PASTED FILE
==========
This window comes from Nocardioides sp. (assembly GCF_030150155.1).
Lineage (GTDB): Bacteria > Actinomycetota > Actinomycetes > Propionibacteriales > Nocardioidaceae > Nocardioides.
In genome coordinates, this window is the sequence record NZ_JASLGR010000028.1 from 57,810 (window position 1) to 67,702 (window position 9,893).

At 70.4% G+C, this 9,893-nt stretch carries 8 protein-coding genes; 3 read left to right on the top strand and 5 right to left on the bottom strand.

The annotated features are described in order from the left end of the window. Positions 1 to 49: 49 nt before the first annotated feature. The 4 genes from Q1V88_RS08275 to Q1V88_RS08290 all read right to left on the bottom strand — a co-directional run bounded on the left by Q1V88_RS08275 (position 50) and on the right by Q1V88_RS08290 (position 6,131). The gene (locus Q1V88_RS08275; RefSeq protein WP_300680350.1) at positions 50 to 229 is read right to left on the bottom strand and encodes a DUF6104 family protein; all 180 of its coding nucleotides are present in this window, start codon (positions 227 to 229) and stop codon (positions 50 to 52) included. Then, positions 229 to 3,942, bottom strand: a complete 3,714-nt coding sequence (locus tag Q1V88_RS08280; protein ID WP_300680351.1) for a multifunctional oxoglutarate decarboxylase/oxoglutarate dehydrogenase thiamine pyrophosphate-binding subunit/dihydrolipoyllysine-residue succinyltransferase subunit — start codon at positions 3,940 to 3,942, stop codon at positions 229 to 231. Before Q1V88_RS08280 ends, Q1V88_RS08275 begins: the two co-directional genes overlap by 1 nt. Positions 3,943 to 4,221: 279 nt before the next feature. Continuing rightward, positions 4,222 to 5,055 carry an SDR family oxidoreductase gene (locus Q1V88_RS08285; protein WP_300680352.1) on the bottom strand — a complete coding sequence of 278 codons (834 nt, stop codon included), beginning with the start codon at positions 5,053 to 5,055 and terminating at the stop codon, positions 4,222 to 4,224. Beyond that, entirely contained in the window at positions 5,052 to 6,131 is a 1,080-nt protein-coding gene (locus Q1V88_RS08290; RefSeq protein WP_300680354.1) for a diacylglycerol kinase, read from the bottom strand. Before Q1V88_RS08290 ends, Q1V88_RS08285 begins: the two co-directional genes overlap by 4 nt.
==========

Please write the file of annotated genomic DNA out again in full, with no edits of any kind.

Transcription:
This window comes from Nocardioides sp. (assembly GCF_030150155.1).
Lineage (GTDB): Bacteria > Actinomycetota > Actinomycetes > Propionibacteriales > Nocardioidaceae > Nocardioides.
In genome coordinates, this window is the sequence record NZ_JASLGR010000028.1 from 57,810 (window position 1) to 67,702 (window position 9,893).

At 70.4% G+C, this 9,893-nt stretch carries 8 protein-coding genes; 3 read left to right on the top strand and 5 right to left on the bottom strand.

The annotated features are described in order from the left end of the window. Positions 1 to 49: 49 nt before the first annotated feature. The 4 genes from Q1V88_RS08275 to Q1V88_RS08290 all read right to left on the bottom strand — a co-directional run bounded on the left by Q1V88_RS08275 (position 50) and on the right by Q1V88_RS08290 (position 6,131). The gene (locus Q1V88_RS08275; RefSeq protein WP_300680350.1) at positions 50 to 229 is read right to left on the bottom strand and encodes a DUF6104 family protein; all 180 of its coding nucleotides are present in this window, start codon (positions 227 to 229) and stop codon (positions 50 to 52) included. Then, positions 229 to 3,942, bottom strand: a complete 3,714-nt coding sequence (locus tag Q1V88_RS08280; protein ID WP_300680351.1) for a multifunctional oxoglutarate decarboxylase/oxoglutarate dehydrogenase thiamine pyrophosphate-binding subunit/dihydrolipoyllysine-residue succinyltransferase subunit — start codon at positions 3,940 to 3,942, stop codon at positions 229 to 231. Before Q1V88_RS08280 ends, Q1V88_RS08275 begins: the two co-directional genes overlap by 1 nt. Positions 3,943 to 4,221: 279 nt before the next feature. Continuing rightward, positions 4,222 to 5,055 carry an SDR family oxidoreductase gene (locus Q1V88_RS08285; protein WP_300680352.1) on the bottom strand — a complete coding sequence of 278 codons (834 nt, stop codon included), beginning with the start codon at positions 5,053 to 5,055 and terminating at the stop codon, positions 4,222 to 4,224. Beyond that, entirely contained in the window at positions 5,052 to 6,131 is a 1,080-nt protein-coding gene (locus Q1V88_RS08290; RefSeq protein WP_300680354.1) for a diacylglycerol kinase, read from the bottom strand. Before Q1V88_RS08290 ends, Q1V88_RS08285 begins: the two co-directional genes overlap by 4 nt.